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Review: Netgear's Skype Phone Keeps You Connected

Even though the Skype Voice-over-IP (VoIP) service lets you talk to other people just like you would on the telephone, it still requires a computer to make it work. However, a new generation of Skype handsets is changing all that. The Netgear Skype WiFi Phone gets you off your computer entirely: If you've got a WiFi network and this handset, you've got all the equipment you need.

Netgear's handset, dubbed Model SPH101, is a sleek little handful in the candy-bar form factor currently favored by cellphone providers for their low-end free phones. It's a basic instrument -- headset jack but no Bluetooth, camera, games, alarm clock, text messaging, or other frippery.

You likely won't miss those features, though. Even though the WiFi phone looks like a cell phone, you'll use it more like a cordless phone: There aren't any wires, but you're tethered to the wireless network -- or networks. The handset will store connection information for multiple WiFi networks and connect you automatically when you come into range. (Unfortunately, there's no built-in browser, so you can't connect to networks that require you to enter authentication or payment data or accept terms of service.)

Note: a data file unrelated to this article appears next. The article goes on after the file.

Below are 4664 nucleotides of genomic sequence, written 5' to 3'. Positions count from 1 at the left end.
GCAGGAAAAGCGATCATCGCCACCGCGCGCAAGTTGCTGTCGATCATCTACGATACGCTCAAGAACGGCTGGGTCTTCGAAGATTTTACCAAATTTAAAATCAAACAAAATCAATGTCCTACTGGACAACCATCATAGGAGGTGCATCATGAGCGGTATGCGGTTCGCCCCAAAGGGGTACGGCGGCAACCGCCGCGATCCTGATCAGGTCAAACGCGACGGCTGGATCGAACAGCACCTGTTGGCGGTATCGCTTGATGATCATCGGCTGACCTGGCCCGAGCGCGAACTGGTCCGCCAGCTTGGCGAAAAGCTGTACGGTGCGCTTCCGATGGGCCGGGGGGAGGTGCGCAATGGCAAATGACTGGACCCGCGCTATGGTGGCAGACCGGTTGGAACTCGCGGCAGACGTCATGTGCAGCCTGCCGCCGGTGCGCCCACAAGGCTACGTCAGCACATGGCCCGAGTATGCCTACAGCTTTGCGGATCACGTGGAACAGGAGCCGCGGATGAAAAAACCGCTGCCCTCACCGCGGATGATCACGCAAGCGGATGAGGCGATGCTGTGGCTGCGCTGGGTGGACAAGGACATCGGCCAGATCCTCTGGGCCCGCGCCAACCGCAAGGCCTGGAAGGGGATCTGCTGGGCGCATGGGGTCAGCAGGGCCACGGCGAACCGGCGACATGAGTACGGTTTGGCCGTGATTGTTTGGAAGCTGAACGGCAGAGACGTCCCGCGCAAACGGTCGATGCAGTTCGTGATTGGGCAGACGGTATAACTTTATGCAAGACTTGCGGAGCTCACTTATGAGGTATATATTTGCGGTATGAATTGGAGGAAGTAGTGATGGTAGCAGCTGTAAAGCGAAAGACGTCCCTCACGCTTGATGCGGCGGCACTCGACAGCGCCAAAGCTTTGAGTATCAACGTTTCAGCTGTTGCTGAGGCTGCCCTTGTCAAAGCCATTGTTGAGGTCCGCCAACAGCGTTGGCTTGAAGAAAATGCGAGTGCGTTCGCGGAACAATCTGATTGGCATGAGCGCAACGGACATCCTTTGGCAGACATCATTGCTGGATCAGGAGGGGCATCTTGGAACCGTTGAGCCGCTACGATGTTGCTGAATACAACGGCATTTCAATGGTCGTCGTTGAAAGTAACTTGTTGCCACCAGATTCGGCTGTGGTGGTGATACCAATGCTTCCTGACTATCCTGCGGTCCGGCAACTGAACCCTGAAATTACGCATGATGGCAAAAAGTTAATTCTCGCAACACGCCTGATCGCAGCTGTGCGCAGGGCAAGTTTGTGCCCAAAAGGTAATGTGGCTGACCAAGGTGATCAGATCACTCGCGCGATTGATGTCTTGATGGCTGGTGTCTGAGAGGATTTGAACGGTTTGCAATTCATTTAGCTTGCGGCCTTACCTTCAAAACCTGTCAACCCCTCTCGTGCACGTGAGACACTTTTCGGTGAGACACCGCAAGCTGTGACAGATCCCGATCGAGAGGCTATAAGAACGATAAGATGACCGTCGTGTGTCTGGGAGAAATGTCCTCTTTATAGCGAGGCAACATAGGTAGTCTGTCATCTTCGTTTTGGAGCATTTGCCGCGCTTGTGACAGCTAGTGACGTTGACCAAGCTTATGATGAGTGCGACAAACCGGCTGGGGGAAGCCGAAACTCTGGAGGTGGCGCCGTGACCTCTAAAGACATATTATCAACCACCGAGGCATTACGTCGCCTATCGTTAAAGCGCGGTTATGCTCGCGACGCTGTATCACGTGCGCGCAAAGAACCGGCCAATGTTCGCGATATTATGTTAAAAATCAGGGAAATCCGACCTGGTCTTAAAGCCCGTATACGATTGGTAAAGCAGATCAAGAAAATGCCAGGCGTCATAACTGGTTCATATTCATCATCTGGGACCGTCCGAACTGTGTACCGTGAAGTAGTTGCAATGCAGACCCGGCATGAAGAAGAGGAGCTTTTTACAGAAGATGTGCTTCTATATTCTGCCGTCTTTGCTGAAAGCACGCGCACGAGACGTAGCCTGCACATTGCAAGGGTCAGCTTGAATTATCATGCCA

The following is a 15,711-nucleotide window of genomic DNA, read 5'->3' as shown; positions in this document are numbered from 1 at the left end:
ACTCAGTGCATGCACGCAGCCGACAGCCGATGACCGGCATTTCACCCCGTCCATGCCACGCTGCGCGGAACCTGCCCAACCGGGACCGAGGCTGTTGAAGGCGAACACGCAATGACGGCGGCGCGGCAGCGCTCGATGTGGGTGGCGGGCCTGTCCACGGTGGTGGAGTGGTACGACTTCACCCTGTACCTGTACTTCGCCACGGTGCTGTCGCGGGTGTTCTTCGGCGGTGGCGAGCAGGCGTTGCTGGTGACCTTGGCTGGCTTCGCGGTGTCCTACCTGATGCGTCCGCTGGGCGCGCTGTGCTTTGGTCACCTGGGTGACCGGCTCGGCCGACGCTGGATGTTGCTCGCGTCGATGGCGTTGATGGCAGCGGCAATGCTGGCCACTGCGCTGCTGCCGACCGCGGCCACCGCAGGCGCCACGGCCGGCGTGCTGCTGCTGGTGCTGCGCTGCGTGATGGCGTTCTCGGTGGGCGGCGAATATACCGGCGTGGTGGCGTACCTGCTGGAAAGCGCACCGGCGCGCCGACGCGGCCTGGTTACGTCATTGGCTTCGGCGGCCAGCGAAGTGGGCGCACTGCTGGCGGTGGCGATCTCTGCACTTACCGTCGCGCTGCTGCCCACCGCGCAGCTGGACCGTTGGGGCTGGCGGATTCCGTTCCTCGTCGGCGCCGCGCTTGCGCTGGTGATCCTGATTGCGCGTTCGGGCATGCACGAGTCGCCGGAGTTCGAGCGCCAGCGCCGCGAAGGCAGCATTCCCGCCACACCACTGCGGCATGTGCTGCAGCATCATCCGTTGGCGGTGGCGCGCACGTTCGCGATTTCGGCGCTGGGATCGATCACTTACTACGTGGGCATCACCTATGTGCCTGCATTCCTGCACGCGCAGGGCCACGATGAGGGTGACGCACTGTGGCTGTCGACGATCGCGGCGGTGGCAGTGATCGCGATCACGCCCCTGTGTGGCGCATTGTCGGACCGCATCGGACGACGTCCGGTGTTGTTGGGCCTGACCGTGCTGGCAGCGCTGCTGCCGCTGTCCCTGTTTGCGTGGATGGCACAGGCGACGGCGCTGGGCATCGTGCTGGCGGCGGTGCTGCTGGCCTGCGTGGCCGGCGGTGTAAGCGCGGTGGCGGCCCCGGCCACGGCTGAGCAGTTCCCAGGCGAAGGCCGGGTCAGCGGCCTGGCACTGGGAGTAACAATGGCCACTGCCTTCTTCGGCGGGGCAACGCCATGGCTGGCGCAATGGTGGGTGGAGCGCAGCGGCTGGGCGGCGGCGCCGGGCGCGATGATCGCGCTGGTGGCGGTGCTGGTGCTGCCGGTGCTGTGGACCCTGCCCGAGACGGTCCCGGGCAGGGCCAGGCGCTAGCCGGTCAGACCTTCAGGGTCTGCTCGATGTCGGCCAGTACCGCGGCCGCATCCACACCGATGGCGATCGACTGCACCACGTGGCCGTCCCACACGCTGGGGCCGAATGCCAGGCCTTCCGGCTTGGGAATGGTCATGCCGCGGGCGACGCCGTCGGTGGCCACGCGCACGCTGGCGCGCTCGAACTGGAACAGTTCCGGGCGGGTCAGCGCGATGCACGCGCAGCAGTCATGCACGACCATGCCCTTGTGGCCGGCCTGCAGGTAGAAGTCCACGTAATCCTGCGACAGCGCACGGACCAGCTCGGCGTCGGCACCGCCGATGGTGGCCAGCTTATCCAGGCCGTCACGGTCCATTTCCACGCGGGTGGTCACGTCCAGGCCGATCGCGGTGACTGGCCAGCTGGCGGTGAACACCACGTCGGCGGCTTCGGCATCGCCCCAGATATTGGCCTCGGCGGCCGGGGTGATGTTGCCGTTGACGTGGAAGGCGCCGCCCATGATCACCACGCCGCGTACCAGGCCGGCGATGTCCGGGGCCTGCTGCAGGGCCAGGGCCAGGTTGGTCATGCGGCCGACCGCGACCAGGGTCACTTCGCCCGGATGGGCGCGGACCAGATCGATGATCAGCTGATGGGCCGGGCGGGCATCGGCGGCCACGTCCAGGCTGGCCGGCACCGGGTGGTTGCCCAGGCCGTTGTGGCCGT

There is actually no install. The package includes a CD-ROM and the instructions for getting started tell you to update the application software installed on the phone, but it's not necessary, and I'd advise you to skip it.

I confess: I had a . . . philosophical issue with the update process. The software update isn't read off the disk -- it's downloaded across the Internet. Unfortunately (or fortunately, as the case may be), my firewall did not think it was a very good idea to let a program with a totally generic name like autorun.exe drag anything it wanted to onto my PC. I agreed. No software updates are available yet -- I later determined the version number of the available update was the same as the version installed on my phone -- and when an update is necessary, Netgear needs to provide a separate app with a more descriptive name like skypeupdate.exe to manage it.

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